As I read 19th century writers, I am always stuck by their deep understanding of human psychology, of social psychology and of human motivations and fears. It is probably so surprise that Sigmund Freud was a product of the 19th century, but for alll of his notoriety, his understanding of human psychology is no match for those of the novelists of his day.
I have often felt that the reading curriculum of university English Majors ought to also be the curricula of Psychology Majors.
( )
  Paul-the-well-read | Apr 18, 2020 |
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Nom de l'autorCàrrecTipus d'autorObra?Estat
Hardy, Thomasautor primaritotes les edicionsconfirmat
Allen, Walter ErnestEpílegautor secundarialgunes edicionsconfirmat
Caless, BrynCol·laboradorautor secundarialgunes edicionsconfirmat
Chevallier Taylor, AlbertAutor de la cobertaautor secundarialgunes edicionsconfirmat
Dillon, DianeAutor de la cobertaautor secundarialgunes edicionsconfirmat
Dillon, LeoAutor de la cobertaautor secundarialgunes edicionsconfirmat
Gregor, IanIntroduccióautor secundarialgunes edicionsconfirmat
Ingham, PatriciaEditorautor secundarialgunes edicionsconfirmat
O'Brien, TimAutor de la cobertaautor secundarialgunes edicionsconfirmat
Wilson, KeithEditorautor secundarialgunes edicionsconfirmat

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One evening of late summer, before the nineteenth century had reached one-third of its span, a young man and woman, the latter carrying a child, were approaching the large village of Weydon-Priors, in Upper Wessex, on foot.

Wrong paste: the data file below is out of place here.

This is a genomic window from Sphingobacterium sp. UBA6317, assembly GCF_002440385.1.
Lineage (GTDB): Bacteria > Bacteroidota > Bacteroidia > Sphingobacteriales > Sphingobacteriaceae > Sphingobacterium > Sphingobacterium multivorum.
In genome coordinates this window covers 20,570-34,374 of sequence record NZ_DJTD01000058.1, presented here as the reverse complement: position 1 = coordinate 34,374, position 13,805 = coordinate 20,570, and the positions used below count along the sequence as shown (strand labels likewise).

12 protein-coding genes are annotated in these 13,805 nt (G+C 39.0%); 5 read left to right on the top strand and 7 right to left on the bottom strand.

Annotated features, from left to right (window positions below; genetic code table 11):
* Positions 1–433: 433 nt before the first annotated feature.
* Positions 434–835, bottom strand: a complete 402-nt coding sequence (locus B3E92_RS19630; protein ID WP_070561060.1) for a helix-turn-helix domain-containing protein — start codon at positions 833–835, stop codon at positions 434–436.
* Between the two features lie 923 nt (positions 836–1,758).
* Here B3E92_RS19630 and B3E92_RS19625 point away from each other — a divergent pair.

There is a peculiar commerce in Hardy's novels between fact and fiction, idea and image, that makes them elusive to criticism. (Introduction)
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One of Hardy's most powerful novels, "The Mayor of Casterbridge" opens with a shocking and haunting scene: In a drunken rage, Michael Henchard sells his wife and daughter to a visiting sailor at a local fair. When they return to Casterbridge some nineteen years later, Henchard--having gained power and success as the mayor--finds he cannot erase the past or the guilt that consumes him. "The Mayor of Casterbridge" is a rich, psychological novel about a man whose own flaws combine with fate to cause his ruin. This Modern Library Paperback Classic reprints the authoritative 1912 Wessex edition, as well as Hardy's map of Wessex.

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Penguin Australia

Penguin Australia ha publicat 3 edicions d'aquest llibre.

Edicions: 0141439785, 0141045175, 0141199598